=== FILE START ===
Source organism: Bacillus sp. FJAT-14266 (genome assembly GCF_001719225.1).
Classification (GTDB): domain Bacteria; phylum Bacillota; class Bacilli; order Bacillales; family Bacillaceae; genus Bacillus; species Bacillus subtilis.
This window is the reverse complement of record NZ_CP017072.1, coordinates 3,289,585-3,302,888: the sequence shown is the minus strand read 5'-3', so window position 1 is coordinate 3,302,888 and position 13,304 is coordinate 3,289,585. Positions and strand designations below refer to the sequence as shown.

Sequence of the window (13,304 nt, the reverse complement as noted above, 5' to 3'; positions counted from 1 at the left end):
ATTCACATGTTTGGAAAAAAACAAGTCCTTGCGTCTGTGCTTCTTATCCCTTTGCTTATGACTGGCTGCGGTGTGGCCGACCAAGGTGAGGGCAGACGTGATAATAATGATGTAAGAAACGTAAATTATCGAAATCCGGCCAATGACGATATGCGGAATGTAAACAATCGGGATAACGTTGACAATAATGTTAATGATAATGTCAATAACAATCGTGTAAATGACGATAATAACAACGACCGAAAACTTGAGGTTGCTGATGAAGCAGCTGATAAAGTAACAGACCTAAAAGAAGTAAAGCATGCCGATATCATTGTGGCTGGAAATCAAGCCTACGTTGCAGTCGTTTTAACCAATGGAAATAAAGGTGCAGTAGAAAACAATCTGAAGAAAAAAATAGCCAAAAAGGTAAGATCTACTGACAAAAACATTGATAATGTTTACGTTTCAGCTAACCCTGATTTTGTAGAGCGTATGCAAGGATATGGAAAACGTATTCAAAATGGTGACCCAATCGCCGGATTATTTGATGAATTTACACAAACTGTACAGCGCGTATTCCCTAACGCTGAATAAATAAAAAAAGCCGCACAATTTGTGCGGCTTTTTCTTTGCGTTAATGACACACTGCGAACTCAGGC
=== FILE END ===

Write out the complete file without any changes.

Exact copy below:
Source organism: Bacillus sp. FJAT-14266 (genome assembly GCF_001719225.1).
Classification (GTDB): domain Bacteria; phylum Bacillota; class Bacilli; order Bacillales; family Bacillaceae; genus Bacillus; species Bacillus subtilis.
This window is the reverse complement of record NZ_CP017072.1, coordinates 3,289,585-3,302,888: the sequence shown is the minus strand read 5'-3', so window position 1 is coordinate 3,302,888 and position 13,304 is coordinate 3,289,585. Positions and strand designations below refer to the sequence as shown.

Sequence of the window (13,304 nt, the reverse complement as noted above, 5' to 3'; positions counted from 1 at the left end):
ATTCACATGTTTGGAAAAAAACAAGTCCTTGCGTCTGTGCTTCTTATCCCTTTGCTTATGACTGGCTGCGGTGTGGCCGACCAAGGTGAGGGCAGACGTGATAATAATGATGTAAGAAACGTAAATTATCGAAATCCGGCCAATGACGATATGCGGAATGTAAACAATCGGGATAACGTTGACAATAATGTTAATGATAATGTCAATAACAATCGTGTAAATGACGATAATAACAACGACCGAAAACTTGAGGTTGCTGATGAAGCAGCTGATAAAGTAACAGACCTAAAAGAAGTAAAGCATGCCGATATCATTGTGGCTGGAAATCAAGCCTACGTTGCAGTCGTTTTAACCAATGGAAATAAAGGTGCAGTAGAAAACAATCTGAAGAAAAAAATAGCCAAAAAGGTAAGATCTACTGACAAAAACATTGATAATGTTTACGTTTCAGCTAACCCTGATTTTGTAGAGCGTATGCAAGGATATGGAAAACGTATTCAAAATGGTGACCCAATCGCCGGATTATTTGATGAATTTACACAAACTGTACAGCGCGTATTCCCTAACGCTGAATAAATAAAAAAAGCCGCACAATTTGTGCGGCTTTTTCTTTGCGTTAATGACACACTGCGAACTCAGGC